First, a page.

Written by Dagmar Fors Karppi, email@example.com Friday, 20 December 2013 00:00
Peter and Marguerite Casparian will find it easy to adjust to their retirement home when they move to Austin, TX in August of 2014. The Rev. Peter Casparian and his artist wife, Marguerite, collect religious folk art; at a recent fundraiser at the rectory at Christ Church, their collection created a visual delight, demonstrating that they will be able to re-construct that warmth, wherever they live.
“We have even more items in storage,” said Marguerite. When they arrive in Austin, near their daughter, it will be easy to make their new home comfortable and familiar. The two are used to world travel: before coming to Oyster Bay, he was the Rector at St. James American Church in Florence, Italy, and he is involved with an NGO in Guatemala. They began their careers in Kansas, the heartland of America.
Marguerite said she is looking forward to their next phase of life and appreciates the retirement concept in the Episcopal Church, which sends pastors to less fortunate parishes. The pastor said he expects to work part time in a church in the Austin area.
Their collection was on view at a fundraiser for the Life Enrichment Center of Oyster Bay in November. The LEC board, of which Fr. Casparian is a member, prepared a dinner for guests, in an event linked to a concert presented by the Hood AME Zion Church and a reception following, given by the First Presbyterian Church. The three organizations were collaborating to expand funding for the senior center beyond the ongoing sponsorship of Christ Church, which founded the Doubleday Babcock Senior Center now known as the LEC of OB. Begun as a one-day program in their Parish Hall, they discovered they had uncovered a need in the community that has resulted in what today is the LEC program which combines day and evening programs and the Day Break program for fragile seniors. The events were an inaugural effort to increase support from the local churches for the center, said former LEC board member Ken Nelson, now retired to upstate New York.
The dinner following was chaired by Board President Susan Peterson, James Cammarata and Judy Palumbo Cammarata, board member.
Dining In Style
Chefs for the dinner included James Cammarata who prepared Oysters Rockefeller and the swordfish with a roasted corn and tomato salsa; board president, Susan Peterson prepared the filet mignon; board secretary Pat Azimitia was responsible for the coq au vin; and board member Beth Abrahams prepared the vegetable lasagna. Jim Cammarata said the oysters were from his friends, Crista and Dwight Relyea of Frank M. Flower & Sons, Inc.
Cammarata, Esq. is the co-owner (along with Anthony DeCarolis, Esq.) of the Wilson House, the 1752 Town of Oyster Bay landmark building located next to Christ Church. He credited John Collins for doing the historical archeological research on the building, as they prepared to renovate the house.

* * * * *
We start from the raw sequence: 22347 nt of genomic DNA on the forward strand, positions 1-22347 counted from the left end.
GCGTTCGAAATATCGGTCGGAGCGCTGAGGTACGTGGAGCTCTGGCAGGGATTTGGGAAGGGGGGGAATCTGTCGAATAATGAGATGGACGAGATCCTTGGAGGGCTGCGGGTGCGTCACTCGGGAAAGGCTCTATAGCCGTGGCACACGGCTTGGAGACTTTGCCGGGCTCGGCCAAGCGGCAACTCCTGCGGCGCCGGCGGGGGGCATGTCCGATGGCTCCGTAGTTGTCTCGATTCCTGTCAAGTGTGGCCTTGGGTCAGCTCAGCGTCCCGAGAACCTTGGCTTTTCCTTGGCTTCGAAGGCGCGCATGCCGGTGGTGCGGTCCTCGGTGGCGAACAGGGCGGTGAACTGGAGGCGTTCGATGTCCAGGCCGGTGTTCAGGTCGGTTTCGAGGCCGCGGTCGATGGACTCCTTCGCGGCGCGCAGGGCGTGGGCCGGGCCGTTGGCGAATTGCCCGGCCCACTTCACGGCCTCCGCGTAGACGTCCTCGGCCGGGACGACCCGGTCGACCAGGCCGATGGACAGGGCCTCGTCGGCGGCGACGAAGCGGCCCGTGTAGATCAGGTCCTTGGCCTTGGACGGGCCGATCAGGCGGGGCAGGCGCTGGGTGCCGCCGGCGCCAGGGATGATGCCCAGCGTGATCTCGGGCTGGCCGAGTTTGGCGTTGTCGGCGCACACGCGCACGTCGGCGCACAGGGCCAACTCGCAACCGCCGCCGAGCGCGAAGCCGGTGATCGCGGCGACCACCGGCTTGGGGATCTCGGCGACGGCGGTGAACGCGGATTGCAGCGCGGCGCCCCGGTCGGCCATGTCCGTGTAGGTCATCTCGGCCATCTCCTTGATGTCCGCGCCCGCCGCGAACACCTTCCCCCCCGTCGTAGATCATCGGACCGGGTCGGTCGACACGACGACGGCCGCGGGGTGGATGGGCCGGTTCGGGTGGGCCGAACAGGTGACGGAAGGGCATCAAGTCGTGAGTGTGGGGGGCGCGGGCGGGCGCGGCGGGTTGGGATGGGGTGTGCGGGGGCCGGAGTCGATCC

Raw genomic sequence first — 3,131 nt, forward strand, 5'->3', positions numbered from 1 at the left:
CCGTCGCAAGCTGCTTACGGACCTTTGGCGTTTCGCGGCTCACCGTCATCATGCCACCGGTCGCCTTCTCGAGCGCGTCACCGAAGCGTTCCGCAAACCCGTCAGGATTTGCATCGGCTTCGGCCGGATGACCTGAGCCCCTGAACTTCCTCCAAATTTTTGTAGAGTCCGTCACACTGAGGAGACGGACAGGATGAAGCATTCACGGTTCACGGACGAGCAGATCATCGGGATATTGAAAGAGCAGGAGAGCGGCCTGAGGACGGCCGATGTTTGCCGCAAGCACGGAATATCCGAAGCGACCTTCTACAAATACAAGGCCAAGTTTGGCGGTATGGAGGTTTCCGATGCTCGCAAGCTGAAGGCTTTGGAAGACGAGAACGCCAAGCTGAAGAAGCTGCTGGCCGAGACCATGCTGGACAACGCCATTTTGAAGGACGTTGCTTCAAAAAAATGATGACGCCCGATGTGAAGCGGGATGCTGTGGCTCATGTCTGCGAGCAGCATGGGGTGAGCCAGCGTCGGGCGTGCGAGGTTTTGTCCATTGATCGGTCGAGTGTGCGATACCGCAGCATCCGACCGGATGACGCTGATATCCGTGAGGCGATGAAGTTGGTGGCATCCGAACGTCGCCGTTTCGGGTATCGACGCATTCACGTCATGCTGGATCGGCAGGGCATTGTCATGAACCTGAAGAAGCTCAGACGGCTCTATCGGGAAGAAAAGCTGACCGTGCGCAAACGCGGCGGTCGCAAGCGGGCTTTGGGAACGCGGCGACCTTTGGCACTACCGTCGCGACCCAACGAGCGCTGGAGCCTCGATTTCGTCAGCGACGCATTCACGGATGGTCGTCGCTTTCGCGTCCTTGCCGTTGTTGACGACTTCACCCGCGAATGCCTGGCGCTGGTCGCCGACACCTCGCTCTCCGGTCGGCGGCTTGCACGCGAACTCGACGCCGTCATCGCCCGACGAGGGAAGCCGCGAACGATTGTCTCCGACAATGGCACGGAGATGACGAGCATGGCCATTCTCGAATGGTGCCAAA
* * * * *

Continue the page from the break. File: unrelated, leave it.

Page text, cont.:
nother guest at the dinner was Jane Byrd McCurdy, who said of LEC Vice President Joan Kingsley, Esq., “We’ve been friends for 38 years: since Nov. 1, 1975, the day after Halloween, at Mrs. Pittis’ house.”
Edward Mohlenhoff, LEC board treasurer, talked about his other volunteer job, as board president of Youngs Cemetery. He said in November they had two interments in two weeks at the Oyster Bay Cove cemetery where Theodore Roosevelt’s gravesite is located.
One was for Gloria Bayles Tucker, who was buried next to her father, Waldron Bayles. Gloria was the treasurer of the Underhill Society in America and author of The Village of Oyster Bay, a 56-page, illustrated essay, describing buildings in the village [hamlet] of Oyster Bay that she donated to the society in 2006. She died as the Waldron B., an oyster boat owned by Frank M. Flower & Sons, Inc., sank in Mill Creek as it was undergoing restoration.
Also interred was Jane Callenbacher who had moved to Arizona. Mohlenhoff said the repair work on the road at Youngs Cemetery, caused by trees uprooted in Hurricane Sandy, was finally being repaired. There had been a problem since the funding had to be covered by the board members since the cemetery was not eligible for FEMA loans; and that John DeBellis, the former East Norwich Fire Chief, whom had died, was the person who would have done the asphalt work needed. Instead, Mr. Hotine of Bayville was found to do the job for them, he said.
Dinner guests included the new pastor of the Hood AME Zion Church, Linda Vanager and her husband, Harry, who will be moving here, from West Babylon. He is a NC Mosquito control officer [thank you for keeping the West Nile Virus mosquito at bay] and he shares the pastoral duties of his wife by preaching once a month at AME Zion.
‘A God Wink’
Ken Nelson was the pastor of AME Zion Church for 32 years. He joined the AME Zion Church NYS Conference in 1958 and has been a pastor for 55 years. He said his son has a phrase, a God Wink, that has value in his own life. It is a blessing from God, a lucky incident where the world’s tides turn unexpectedly in your favor. Like the time after Hurricane Sandy when Nelson pulled into a gas station and to avoid the gas truck making a delivery ended up first in line unexpectedly, while others had been waiting for hours. “God made it so you could get the benefit,” his son explained.
Eve and Jack Bernstein, formerly of Oyster Bay and now of Glen Cove, attended the dinner. Jack sang with the Huntington Men’s Chorus along with Harold Kingsley and Judge John Burke, a past Town of Oyster Bay Supervisor.